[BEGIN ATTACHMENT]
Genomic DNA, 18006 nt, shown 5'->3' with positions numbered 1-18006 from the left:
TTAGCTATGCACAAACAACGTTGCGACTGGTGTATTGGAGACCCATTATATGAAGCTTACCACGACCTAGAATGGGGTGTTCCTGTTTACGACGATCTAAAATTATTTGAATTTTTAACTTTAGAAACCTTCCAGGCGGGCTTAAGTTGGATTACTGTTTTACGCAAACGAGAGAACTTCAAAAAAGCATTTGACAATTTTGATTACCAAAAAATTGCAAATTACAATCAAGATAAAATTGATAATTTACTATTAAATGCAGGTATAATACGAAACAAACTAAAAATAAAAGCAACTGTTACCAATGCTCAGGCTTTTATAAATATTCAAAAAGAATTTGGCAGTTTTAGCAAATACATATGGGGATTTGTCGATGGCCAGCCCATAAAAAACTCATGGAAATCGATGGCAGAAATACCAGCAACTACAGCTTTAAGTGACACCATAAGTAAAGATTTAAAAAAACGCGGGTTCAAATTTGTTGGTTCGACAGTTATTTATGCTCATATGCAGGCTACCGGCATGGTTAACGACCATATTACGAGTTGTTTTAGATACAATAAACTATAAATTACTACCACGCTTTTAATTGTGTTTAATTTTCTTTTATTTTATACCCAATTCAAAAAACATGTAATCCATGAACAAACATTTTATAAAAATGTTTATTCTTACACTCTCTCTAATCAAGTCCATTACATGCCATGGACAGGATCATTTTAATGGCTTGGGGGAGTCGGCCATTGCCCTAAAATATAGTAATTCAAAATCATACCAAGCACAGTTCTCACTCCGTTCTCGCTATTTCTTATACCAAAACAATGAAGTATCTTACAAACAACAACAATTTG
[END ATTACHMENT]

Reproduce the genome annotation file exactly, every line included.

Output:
Genomic DNA, 18006 nt, shown 5'->3' with positions numbered 1-18006 from the left:
TTAGCTATGCACAAACAACGTTGCGACTGGTGTATTGGAGACCCATTATATGAAGCTTACCACGACCTAGAATGGGGTGTTCCTGTTTACGACGATCTAAAATTATTTGAATTTTTAACTTTAGAAACCTTCCAGGCGGGCTTAAGTTGGATTACTGTTTTACGCAAACGAGAGAACTTCAAAAAAGCATTTGACAATTTTGATTACCAAAAAATTGCAAATTACAATCAAGATAAAATTGATAATTTACTATTAAATGCAGGTATAATACGAAACAAACTAAAAATAAAAGCAACTGTTACCAATGCTCAGGCTTTTATAAATATTCAAAAAGAATTTGGCAGTTTTAGCAAATACATATGGGGATTTGTCGATGGCCAGCCCATAAAAAACTCATGGAAATCGATGGCAGAAATACCAGCAACTACAGCTTTAAGTGACACCATAAGTAAAGATTTAAAAAAACGCGGGTTCAAATTTGTTGGTTCGACAGTTATTTATGCTCATATGCAGGCTACCGGCATGGTTAACGACCATATTACGAGTTGTTTTAGATACAATAAACTATAAATTACTACCACGCTTTTAATTGTGTTTAATTTTCTTTTATTTTATACCCAATTCAAAAAACATGTAATCCATGAACAAACATTTTATAAAAATGTTTATTCTTACACTCTCTCTAATCAAGTCCATTACATGCCATGGACAGGATCATTTTAATGGCTTGGGGGAGTCGGCCATTGCCCTAAAATATAGTAATTCAAAATCATACCAAGCACAGTTCTCACTCCGTTCTCGCTATTTCTTATACCAAAACAATGAAGTATCTTACAAACAACAACAATTTG